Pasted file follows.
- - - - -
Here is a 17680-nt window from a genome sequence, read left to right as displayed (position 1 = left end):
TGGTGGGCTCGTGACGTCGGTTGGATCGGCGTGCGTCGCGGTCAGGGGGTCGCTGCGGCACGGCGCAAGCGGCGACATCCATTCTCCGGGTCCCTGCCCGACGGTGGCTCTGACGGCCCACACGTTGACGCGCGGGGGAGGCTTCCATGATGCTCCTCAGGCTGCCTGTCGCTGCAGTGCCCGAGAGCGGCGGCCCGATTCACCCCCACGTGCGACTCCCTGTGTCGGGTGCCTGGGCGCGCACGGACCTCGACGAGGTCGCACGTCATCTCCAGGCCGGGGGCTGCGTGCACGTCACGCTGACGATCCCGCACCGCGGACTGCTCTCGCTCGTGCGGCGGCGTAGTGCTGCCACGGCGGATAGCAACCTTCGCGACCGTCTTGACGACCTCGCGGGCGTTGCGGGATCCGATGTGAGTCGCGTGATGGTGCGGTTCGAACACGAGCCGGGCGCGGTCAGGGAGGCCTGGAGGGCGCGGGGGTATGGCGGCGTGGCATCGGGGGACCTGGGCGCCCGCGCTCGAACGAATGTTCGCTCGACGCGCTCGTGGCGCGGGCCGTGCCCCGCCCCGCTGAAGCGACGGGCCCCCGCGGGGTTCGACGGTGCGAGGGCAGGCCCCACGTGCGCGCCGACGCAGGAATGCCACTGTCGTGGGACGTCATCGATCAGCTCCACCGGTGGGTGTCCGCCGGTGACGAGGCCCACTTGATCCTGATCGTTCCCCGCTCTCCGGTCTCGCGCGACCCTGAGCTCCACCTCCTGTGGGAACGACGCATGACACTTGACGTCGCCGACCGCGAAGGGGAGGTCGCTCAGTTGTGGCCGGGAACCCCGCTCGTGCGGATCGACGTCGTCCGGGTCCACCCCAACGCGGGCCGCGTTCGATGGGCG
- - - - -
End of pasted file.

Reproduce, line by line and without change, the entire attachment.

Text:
Here is a 17680-nt window from a genome sequence, read left to right as displayed (position 1 = left end):
TGGTGGGCTCGTGACGTCGGTTGGATCGGCGTGCGTCGCGGTCAGGGGGTCGCTGCGGCACGGCGCAAGCGGCGACATCCATTCTCCGGGTCCCTGCCCGACGGTGGCTCTGACGGCCCACACGTTGACGCGCGGGGGAGGCTTCCATGATGCTCCTCAGGCTGCCTGTCGCTGCAGTGCCCGAGAGCGGCGGCCCGATTCACCCCCACGTGCGACTCCCTGTGTCGGGTGCCTGGGCGCGCACGGACCTCGACGAGGTCGCACGTCATCTCCAGGCCGGGGGCTGCGTGCACGTCACGCTGACGATCCCGCACCGCGGACTGCTCTCGCTCGTGCGGCGGCGTAGTGCTGCCACGGCGGATAGCAACCTTCGCGACCGTCTTGACGACCTCGCGGGCGTTGCGGGATCCGATGTGAGTCGCGTGATGGTGCGGTTCGAACACGAGCCGGGCGCGGTCAGGGAGGCCTGGAGGGCGCGGGGGTATGGCGGCGTGGCATCGGGGGACCTGGGCGCCCGCGCTCGAACGAATGTTCGCTCGACGCGCTCGTGGCGCGGGCCGTGCCCCGCCCCGCTGAAGCGACGGGCCCCCGCGGGGTTCGACGGTGCGAGGGCAGGCCCCACGTGCGCGCCGACGCAGGAATGCCACTGTCGTGGGACGTCATCGATCAGCTCCACCGGTGGGTGTCCGCCGGTGACGAGGCCCACTTGATCCTGATCGTTCCCCGCTCTCCGGTCTCGCGCGACCCTGAGCTCCACCTCCTGTGGGAACGACGCATGACACTTGACGTCGCCGACCGCGAAGGGGAGGTCGCTCAGTTGTGGCCGGGAACCCCGCTCGTGCGGATCGACGTCGTCCGGGTCCACCCCAACGCGGGCCGCGTTCGATGGGCG